Sioux Falls’ health care expanding with population growth

SIOUX FALLS, S.D. (KELO) — Sioux Falls population hit a major milestone this year, topping 200,000 residents for the first time.

City leaders say that milestone is thanks to another 6,750 people moving to Sioux Falls just last year, adding to the steady 2 to 3 percent growth the city has seen every year for more than a decade.

“The growth of this city is so amazing,” Avera McKennan Hospital & University Center CEO David Flicek said. 

“It’s been explosive really if you think about it,” Sanford Health Vice President of Operations Andy Munce said. 

Unprecedented population growth coming right in the middle of a historic time in health care.

“Not only has Sioux Falls been growing exponentially, it’s been happening during and through a pandemic,” Munce said. 

The combination of those two factors has meant a lot more work for anyone in health care.

“We have had during the pandemic an interesting last couple of years,” Flicek said. “There was a time when no one was coming to the ER, then there’s a time when it’s overflowing. Our urgent care closes at 9 o’clock, there were times it was open until 11:30 at night because there were so many patients coming.”

“Over the past couple of years our walk in volumes are up anywhere from 20 to 40 percent,” Munce said.

It has meant some longer wait times, especially for certain specialty fields of health care, but both Avera Health and Sanford Health in Sioux Falls are doing everything they can to keep up with the growth.

“By and large I would say we’ve been able to meet the demands of the patients in this community,” Flicek said.

That’s thanks in large part to the long-term strategic planning both health systems are constantly updating to make sure they have enough space to keep serving new patients who move to town.

“These last couple of years, you’ve seen a lot of projects or announcements that Sanford Health has moved forward with, that’s a result of this planning,” Munce said.

Munce recently announced the groundbreaking of a new medical building on Sanford’s central campus, adding hundreds of parking spaces and an expanded GI clinic.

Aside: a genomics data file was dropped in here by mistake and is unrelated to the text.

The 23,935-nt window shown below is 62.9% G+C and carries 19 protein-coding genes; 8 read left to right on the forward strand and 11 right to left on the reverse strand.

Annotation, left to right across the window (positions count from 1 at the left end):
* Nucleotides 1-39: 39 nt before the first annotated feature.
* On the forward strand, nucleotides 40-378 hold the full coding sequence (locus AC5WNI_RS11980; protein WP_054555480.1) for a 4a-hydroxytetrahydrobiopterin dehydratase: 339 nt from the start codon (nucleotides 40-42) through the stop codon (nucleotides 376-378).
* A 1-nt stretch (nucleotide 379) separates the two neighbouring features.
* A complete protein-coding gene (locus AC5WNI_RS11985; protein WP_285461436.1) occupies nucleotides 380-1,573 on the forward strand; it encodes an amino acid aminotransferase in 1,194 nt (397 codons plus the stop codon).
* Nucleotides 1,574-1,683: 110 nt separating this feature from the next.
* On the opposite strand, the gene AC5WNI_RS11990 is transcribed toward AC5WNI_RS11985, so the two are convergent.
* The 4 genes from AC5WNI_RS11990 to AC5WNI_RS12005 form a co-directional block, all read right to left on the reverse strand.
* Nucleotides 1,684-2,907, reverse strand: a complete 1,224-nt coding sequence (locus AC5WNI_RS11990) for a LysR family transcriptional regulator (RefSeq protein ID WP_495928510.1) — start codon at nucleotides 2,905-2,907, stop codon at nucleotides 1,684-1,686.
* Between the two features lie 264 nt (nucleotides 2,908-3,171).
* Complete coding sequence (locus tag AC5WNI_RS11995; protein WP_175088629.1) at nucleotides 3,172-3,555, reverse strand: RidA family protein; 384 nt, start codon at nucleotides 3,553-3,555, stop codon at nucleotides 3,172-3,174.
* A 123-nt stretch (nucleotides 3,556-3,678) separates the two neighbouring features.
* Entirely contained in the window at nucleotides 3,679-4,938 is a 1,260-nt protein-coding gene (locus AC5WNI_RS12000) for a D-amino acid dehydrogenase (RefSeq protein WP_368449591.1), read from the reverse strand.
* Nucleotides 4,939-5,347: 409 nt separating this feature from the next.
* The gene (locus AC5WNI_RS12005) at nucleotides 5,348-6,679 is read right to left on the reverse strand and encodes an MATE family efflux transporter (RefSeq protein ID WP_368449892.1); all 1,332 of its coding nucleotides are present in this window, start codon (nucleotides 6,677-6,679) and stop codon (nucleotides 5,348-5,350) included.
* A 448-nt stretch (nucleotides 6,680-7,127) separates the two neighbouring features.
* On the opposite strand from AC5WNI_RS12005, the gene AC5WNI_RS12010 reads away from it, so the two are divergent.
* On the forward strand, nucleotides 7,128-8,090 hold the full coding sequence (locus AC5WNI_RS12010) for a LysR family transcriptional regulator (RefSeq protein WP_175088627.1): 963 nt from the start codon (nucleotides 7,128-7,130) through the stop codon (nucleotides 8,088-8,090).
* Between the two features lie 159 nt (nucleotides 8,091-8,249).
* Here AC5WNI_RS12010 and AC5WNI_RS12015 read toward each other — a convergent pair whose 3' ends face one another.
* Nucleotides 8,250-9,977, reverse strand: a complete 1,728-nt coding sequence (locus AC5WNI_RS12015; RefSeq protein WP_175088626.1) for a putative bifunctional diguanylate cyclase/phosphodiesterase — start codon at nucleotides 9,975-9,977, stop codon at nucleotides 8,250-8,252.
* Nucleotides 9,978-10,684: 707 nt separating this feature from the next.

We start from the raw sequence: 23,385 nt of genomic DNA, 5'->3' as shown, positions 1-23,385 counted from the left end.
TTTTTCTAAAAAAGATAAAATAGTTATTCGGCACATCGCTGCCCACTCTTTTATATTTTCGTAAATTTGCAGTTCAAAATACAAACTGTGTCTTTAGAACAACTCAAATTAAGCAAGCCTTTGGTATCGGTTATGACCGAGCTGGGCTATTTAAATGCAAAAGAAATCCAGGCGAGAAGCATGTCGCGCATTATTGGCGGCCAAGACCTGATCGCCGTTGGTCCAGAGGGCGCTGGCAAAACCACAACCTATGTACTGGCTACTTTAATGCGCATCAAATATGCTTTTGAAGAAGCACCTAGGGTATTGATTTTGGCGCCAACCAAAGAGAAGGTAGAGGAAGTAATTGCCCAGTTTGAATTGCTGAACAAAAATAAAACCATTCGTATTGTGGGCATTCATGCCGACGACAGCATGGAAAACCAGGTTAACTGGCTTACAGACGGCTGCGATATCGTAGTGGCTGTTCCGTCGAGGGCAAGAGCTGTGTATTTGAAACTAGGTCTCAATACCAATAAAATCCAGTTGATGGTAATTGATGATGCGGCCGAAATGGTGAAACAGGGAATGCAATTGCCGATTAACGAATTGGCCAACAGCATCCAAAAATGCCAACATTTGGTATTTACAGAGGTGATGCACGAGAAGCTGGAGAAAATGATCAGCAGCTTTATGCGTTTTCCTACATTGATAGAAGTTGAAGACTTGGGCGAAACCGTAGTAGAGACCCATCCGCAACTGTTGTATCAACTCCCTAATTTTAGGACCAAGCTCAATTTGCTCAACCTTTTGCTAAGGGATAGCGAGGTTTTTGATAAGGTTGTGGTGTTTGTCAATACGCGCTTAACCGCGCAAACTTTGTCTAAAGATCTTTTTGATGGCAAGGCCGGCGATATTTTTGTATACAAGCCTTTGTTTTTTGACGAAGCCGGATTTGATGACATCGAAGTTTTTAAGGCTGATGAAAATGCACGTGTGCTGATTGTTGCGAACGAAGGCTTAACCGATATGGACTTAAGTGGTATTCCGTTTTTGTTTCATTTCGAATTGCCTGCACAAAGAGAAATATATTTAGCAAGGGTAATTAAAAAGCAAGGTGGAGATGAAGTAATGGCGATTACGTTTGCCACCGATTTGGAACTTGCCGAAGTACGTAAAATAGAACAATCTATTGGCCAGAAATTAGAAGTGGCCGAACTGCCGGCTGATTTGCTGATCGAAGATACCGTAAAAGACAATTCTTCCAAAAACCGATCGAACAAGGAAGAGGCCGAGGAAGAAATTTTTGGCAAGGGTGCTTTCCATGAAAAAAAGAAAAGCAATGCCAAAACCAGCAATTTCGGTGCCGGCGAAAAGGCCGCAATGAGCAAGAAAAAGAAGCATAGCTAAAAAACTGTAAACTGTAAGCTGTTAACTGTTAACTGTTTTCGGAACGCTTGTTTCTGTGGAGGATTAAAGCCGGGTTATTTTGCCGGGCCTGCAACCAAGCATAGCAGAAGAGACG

Sanford is also in the process of building a new clinic in Harrisburg that’s set to open yet this fall with plans to begin construction on another clinic on the northeast side of Sioux Falls. That growth continues the past five years of additions to Sanford’s facilities in the Sioux Falls area.

“In 2018, we opened our west side clinic, in 2019 we opened up acute care at the sports complex, in 2020 we increased some inpatient beds related to that volume we were seeing,” Munce said.

Avera is also in the process of adding a long list of new facilities: the most recent announcement will add a new floor and another 26 beds to the brand-new Avera on Louise Specialty Hospital.

“That hospital will be completely full after three and a half years and through a pandemic,” Flicek said. “It’s amazing how much growth we have had through areas like orthopedics, dermatology, rheumatology and GI.” 

Avera is also adding a new wing with four floors and several new services to the Behavior Health Hospital.

“We’ll have addiction care for adolescents, that will be new, and a 24/7 psychiatric urgent care so as people have an acute crisis, they’ll have a place to go,” Flicek said.

Flicek says the goal of these additions is to take some pressure and traffic away from the central Avera campus on Cliff Avenue and give more neighborhood access to emergency care.